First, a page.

My senior year of college I took a class with the professor I most admired. His name is Samuel (yep, he let us call him “Samuel), and the course was “Postmodern Fictions”; it’s still my favorite course of all time. I just love meta-aware writing, books that deconstruct themselves or other texts, even as they’re being written. One of my all-time favorite authors, to whom I was introduced in Samuel’s course, is Angela Carter. Her feminist revisions of fairy tales still thrill me as pieces of writing and political commentaries.

So when my friend Piotr asked me to review Katie Farris’ collection of short stories BoysGirls, I was eager to do so, and I wasn’t disappointed. Farris’ stories recall Carter and the best of A.S. Byatt’s short works. They are mystical and magical – girls with mirrors for faces, boys with one wing. Stories of almost Greek legend and fairytales taken back to the darkness that was theirs originally.

The Introduction begins this way:

There are ways of telling a story, they say, so
that it comes alive. In the quaint way of
stories. Meaning we may be mesmerized.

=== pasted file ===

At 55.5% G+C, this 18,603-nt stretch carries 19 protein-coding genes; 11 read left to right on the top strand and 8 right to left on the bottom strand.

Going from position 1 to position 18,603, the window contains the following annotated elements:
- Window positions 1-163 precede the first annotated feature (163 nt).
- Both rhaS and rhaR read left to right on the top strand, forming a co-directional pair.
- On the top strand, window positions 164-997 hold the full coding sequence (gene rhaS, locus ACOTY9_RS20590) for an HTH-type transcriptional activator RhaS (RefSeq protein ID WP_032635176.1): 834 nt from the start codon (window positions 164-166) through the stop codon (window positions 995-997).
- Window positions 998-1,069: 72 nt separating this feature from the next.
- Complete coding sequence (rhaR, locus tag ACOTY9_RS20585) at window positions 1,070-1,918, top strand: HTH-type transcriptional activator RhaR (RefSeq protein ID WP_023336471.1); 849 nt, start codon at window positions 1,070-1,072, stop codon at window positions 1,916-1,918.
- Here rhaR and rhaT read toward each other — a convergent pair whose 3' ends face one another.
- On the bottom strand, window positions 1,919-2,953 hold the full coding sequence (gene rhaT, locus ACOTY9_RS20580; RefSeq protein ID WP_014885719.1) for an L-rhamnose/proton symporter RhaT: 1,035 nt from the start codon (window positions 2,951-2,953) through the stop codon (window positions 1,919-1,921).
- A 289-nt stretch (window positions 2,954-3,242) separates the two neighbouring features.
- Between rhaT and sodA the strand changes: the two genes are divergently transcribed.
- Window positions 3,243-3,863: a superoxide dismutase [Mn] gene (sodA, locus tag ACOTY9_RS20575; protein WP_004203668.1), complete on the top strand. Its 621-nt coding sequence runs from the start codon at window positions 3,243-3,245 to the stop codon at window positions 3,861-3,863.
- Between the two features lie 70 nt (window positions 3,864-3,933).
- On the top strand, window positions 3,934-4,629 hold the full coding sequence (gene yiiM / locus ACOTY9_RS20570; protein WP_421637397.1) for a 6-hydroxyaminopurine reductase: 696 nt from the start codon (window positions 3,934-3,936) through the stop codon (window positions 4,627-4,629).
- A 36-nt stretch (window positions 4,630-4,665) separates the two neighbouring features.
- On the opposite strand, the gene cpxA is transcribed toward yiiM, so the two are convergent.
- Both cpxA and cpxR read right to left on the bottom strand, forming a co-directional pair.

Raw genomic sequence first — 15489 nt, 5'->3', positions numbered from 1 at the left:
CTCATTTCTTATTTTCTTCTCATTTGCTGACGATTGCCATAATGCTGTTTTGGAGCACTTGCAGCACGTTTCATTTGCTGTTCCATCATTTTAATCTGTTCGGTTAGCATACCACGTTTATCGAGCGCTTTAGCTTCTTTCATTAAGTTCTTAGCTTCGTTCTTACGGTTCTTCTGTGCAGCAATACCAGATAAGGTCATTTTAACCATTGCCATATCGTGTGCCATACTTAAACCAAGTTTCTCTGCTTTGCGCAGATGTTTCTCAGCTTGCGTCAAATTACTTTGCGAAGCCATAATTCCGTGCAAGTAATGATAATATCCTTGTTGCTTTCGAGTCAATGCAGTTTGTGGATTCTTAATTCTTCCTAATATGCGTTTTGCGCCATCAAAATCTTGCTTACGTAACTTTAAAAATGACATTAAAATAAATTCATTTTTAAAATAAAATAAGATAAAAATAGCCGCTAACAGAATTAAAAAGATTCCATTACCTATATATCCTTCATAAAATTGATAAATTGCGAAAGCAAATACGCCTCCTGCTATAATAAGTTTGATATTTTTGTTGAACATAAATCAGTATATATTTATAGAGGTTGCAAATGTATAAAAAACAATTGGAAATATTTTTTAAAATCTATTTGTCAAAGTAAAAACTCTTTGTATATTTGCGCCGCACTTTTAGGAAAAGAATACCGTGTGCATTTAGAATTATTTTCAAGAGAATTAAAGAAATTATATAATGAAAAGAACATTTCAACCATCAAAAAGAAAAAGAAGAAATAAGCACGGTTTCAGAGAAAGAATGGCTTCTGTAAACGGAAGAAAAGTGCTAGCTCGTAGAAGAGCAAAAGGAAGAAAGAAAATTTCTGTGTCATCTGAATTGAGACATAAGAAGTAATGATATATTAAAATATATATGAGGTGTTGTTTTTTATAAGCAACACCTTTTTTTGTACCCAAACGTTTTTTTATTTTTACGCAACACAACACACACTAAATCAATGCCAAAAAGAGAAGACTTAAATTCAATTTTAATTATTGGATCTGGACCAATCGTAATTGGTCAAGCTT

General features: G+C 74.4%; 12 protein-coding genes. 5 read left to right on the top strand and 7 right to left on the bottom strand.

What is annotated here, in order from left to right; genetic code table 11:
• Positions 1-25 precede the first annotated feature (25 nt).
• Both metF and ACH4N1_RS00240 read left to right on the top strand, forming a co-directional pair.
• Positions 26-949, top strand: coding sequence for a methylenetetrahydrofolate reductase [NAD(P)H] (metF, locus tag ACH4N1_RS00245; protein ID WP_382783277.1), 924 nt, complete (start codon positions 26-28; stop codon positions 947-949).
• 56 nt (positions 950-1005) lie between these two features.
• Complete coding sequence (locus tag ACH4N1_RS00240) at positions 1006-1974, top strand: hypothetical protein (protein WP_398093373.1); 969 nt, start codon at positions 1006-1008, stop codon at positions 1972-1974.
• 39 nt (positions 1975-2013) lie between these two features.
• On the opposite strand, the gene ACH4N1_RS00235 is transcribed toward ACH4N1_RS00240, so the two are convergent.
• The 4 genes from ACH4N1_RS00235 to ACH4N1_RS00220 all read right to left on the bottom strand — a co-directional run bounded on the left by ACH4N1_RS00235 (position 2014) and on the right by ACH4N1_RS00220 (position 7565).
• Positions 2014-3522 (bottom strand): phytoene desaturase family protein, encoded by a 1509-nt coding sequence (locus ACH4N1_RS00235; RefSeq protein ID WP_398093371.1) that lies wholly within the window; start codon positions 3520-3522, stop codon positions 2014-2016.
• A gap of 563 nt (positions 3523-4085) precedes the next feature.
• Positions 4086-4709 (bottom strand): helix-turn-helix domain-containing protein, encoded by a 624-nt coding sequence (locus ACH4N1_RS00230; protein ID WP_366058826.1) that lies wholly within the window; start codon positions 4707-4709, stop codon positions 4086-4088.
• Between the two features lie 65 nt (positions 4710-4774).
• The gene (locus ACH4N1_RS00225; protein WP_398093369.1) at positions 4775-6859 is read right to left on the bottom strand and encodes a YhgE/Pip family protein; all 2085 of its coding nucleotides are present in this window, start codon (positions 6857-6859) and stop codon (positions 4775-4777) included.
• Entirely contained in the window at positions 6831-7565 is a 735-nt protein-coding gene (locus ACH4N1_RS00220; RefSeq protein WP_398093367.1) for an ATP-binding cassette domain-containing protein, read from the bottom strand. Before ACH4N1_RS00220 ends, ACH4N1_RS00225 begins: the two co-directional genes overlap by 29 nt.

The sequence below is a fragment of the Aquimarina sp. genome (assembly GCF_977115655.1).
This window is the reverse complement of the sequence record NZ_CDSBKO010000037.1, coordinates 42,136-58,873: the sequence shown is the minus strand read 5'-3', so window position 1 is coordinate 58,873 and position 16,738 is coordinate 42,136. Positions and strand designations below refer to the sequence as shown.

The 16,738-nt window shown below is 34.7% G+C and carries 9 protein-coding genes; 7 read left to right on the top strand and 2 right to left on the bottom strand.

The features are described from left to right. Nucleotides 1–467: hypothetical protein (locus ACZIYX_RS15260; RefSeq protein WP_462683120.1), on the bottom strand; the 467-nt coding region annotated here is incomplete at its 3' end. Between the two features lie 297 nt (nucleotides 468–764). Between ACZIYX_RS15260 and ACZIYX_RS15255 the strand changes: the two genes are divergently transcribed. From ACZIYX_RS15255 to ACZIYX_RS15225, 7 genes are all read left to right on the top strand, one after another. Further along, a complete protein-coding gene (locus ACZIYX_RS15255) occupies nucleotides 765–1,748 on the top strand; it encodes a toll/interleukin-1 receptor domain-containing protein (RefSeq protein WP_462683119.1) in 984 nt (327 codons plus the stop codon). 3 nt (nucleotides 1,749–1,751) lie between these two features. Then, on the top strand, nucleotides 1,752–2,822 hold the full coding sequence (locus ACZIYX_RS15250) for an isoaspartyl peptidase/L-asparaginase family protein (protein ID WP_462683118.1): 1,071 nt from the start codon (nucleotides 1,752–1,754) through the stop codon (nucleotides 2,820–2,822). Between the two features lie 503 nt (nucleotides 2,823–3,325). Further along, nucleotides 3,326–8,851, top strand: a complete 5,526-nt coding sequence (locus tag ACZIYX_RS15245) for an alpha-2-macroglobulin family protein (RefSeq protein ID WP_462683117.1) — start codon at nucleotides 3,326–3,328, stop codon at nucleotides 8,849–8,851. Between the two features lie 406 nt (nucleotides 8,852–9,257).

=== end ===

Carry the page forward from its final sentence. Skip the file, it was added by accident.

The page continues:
Meaning we may begin to sketch out, in the eyes of
our mind, a more or less spectacular vision. What this
does not mean is that my hand, my madwoman’s
hand, neatly manicured with a certain fragile glowing
in my too-white skin, will reach out to take you, dear
reader, by the throat. I can feel you swallowing.

And you do not come from this reading unscathed. These are the kind of stories that populate your dreams with people who are frightening in their purple beauty and profound in their pain. The pieces do take you by the throat and force you to breathe differently. In short, they are amazing.

So get hold of the collection, released this month by Marick Press
. Sit down with a cup of tea or a glass of strong whisky and prepare to feel your breath come ragged.

Cyclops